Prof. Haim Eshed( served from 1981 to 2010 ) the head of Israel’s security space program, now retired, who received the Israel Security Award three times, twice for confidential technological inventions. He gave an interview to the Shabbat edition of Yedioth Aharonoth, Israel’s largest circulation for-pay newspaper, in which he says, “The aliens have asked not to announce that they are here, humanity is not ready yet.”
Prof. Eshed told Yedioth, among other things:
“The UFOs have asked not to publish that they are here, humanity is not ready yet. Trump was on the verge of revealing, but the aliens in the Galactic Federation are saying: Wait, let people calm down first. They don’t want to start mass hysteria. They want to first make us sane and understanding.
They have been waiting for humanity to evolve and reach a stage where we will generally understand what space and spaceships are. There’s an agreement between the US government and the aliens. They signed a contract with us to do experiments here. They, too, are researching and trying to understand the whole fabric of the universe, and they want us as helpers. There’s an underground base in the depths of Mars, where their representatives are, and also our American astronauts.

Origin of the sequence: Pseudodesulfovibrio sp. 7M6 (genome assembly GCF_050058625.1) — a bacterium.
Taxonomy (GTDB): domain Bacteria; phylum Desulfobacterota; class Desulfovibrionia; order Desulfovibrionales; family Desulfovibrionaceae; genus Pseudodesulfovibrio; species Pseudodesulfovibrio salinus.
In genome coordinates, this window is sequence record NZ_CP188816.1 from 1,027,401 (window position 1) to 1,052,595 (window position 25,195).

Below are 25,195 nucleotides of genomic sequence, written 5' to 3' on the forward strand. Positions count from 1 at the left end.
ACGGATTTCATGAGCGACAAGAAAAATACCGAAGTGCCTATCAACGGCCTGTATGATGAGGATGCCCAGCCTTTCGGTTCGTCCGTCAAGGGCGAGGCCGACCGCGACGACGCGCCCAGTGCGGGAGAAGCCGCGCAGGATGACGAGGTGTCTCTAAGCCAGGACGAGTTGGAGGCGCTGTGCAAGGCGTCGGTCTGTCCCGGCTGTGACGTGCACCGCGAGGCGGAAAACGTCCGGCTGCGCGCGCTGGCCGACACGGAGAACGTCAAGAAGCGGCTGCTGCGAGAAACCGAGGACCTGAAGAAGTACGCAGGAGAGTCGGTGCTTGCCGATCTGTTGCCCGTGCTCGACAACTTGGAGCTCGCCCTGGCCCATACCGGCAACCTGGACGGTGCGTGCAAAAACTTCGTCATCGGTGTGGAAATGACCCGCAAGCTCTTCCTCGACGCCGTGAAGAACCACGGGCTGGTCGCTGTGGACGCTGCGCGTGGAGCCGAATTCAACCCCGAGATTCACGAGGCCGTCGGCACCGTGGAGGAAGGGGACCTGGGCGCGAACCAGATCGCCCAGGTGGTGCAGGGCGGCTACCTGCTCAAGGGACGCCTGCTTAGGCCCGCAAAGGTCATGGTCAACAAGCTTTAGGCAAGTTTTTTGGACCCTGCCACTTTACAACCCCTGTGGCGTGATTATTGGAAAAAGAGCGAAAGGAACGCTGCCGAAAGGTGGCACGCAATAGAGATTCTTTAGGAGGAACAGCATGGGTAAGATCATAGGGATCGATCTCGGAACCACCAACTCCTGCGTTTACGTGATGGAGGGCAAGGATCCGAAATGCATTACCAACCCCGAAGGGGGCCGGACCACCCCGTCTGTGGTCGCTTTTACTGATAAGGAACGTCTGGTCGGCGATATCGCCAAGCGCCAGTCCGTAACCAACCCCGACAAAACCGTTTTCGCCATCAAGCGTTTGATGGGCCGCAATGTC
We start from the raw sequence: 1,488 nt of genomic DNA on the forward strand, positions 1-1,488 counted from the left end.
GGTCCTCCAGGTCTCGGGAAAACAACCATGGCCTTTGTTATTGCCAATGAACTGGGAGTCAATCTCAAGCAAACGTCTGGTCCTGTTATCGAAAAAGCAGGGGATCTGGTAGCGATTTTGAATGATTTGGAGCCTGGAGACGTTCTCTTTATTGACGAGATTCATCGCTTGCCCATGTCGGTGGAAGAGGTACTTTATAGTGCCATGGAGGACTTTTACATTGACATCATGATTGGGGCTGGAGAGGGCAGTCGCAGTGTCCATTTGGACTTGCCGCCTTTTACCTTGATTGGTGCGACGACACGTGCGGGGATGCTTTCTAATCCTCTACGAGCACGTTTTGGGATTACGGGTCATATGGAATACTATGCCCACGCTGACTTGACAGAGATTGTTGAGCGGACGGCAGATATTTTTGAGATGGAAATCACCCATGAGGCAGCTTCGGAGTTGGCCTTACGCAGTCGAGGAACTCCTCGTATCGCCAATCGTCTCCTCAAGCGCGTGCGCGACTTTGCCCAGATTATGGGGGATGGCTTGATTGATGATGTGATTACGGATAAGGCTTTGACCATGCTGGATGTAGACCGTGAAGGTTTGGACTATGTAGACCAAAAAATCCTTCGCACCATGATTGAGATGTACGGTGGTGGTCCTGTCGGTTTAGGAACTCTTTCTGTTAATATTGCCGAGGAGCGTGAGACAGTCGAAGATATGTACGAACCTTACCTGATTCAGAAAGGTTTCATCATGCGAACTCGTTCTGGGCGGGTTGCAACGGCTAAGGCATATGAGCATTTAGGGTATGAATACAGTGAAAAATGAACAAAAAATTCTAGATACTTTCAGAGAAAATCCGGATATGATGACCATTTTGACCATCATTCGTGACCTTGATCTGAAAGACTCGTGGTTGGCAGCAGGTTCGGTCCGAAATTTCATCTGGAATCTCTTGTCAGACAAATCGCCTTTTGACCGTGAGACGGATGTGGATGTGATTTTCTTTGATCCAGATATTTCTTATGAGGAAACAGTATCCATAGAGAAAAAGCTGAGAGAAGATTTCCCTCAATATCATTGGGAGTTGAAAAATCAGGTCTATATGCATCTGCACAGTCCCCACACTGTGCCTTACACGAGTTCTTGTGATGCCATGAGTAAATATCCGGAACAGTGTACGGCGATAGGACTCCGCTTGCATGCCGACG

If I had come up with what I’m saying today five years ago, I would have been hospitalized. Wherever I’ve gone with this in academia, they’ve said: the man has lost his mind. Today they’re already talking differently. I have nothing to lose. I’ve received my degrees and awards, I am respected in universities abroad, where the trend is also changing”.
Eshed, 87, holds a bachelor’s degree in electronics engineering from the Technion, a master’s degree in performance research, and a doctorate in aeronautical engineering. In 1965, he served in the technological unit of the IDF Intelligence Division in research and development positions. In 1969, he was sent by the IDF Military Intelligence to study for a doctorate in aeronautical engineering in the United States. When he returned, he was appointed head of the research and development department in the Intelligence Corps. He retired with the rank of lieutenant colonel. Following his military service, he was employed as a professor at the Technion’s Space Research Institute, and in 1981 established and became the first director of the Challenge Program, a unit of the Administration for Research, Development of Weapons and Technological Infrastructure (Mapat) in the Defense Ministry, which is responsible for satellite projects. He retired from the Defense Ministry in October 2011, having commanded the launching of 20 Israeli satellites.